After my initial experiences I started to understand that taking the psychedelic plant medicines was only one aspect of the healing. The integration, support, intention and understanding of the medicine all contributed to the success of my recovery from cannabis dependence and mental illness in the long term. When combined with exercise, purpose, community engagement, diet and other healthy lifestyle choices, the results were drastically improved, and I was astonished at how powerfully healing these journeys were.
Having experienced both the Western medicine (anti-depressants, talk therapy psychotherapy) and Psychedelic Plant Medicine approach to my mental health, I reflected on the results. I cannot speak for everyone of course, but for me the difference was significant to the point of wanting to share my story.
If we were to imagine myself as a sick tree, the anti-depressants solution would be in line with building a greenhouse around the tree. It is an externally dependent relationship that did not improve my resilience and only sheltered me from feeling the full brunt of life’s weather patterns. The Psychedelic Therapies approach, however, felt like diving deep into the soil to uncover the origin of what may be causing the sickness; then finding that fundamental issue and taking action to improve the soil and health of the roots system. In doing so improving its resilience. I felt exactly this, more resilience and self-empowerment to take on what life throws at me.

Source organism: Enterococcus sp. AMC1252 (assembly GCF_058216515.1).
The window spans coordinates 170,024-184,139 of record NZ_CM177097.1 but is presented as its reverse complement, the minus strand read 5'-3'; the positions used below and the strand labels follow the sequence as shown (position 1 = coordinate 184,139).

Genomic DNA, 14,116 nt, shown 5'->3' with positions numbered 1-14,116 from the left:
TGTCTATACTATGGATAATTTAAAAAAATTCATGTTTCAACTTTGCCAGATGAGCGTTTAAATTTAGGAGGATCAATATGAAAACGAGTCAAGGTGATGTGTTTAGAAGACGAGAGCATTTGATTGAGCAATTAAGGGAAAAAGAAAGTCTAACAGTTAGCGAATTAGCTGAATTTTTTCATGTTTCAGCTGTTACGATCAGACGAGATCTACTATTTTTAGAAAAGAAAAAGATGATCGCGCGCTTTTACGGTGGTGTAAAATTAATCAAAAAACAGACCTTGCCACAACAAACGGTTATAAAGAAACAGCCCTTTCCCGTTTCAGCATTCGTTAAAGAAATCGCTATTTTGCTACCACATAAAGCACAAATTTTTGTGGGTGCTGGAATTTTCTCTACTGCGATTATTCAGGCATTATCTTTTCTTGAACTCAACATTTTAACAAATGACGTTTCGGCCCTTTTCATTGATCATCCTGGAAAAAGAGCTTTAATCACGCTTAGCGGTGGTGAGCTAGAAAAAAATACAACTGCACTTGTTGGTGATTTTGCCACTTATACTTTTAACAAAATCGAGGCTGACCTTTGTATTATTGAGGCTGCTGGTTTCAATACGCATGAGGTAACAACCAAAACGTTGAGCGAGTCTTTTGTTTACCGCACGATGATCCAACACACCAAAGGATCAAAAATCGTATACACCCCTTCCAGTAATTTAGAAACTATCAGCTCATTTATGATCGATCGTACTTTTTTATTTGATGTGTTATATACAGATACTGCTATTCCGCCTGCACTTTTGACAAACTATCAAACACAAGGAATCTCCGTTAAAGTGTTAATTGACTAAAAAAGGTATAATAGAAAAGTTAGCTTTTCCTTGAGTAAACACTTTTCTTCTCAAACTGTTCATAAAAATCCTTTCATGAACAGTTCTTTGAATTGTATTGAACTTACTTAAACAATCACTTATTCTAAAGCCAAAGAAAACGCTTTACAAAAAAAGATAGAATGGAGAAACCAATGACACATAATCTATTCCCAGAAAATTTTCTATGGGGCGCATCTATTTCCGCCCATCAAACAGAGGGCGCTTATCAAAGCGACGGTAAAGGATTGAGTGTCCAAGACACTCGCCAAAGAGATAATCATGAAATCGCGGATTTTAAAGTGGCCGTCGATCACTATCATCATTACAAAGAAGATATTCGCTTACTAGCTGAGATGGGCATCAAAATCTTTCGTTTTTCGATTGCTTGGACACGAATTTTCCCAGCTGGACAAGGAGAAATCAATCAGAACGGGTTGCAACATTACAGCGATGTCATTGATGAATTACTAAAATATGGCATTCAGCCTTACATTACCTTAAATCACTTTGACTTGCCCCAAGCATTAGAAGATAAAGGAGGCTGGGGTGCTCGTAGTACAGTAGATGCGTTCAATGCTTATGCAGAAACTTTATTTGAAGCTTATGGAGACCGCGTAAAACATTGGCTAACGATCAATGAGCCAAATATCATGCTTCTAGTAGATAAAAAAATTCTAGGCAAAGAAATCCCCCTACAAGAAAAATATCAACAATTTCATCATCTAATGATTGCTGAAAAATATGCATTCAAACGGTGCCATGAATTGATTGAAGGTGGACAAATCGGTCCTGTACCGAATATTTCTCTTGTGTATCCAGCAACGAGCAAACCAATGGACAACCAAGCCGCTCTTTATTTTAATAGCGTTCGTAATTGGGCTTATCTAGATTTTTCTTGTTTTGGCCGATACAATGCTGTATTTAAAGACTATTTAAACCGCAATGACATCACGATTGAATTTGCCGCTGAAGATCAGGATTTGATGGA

With my community of friends and three of my bothers having served in the military, I am aware there will be many barriers to shifting the stigma around Psychedelic Therapies. I do, however, believe that therapeutic use of Psylocibin and MDMA are a godsend for Veterans who may be dealing with complex traumas, such as PTSD and other mental health issues. If rescheduled, I have no doubt about the positive effects organisations such as Mind Medicine Australia will have on the mental health of so many of those who are suffering within the veteran and wider community. So that they are no longer just surviving life, they are thriving.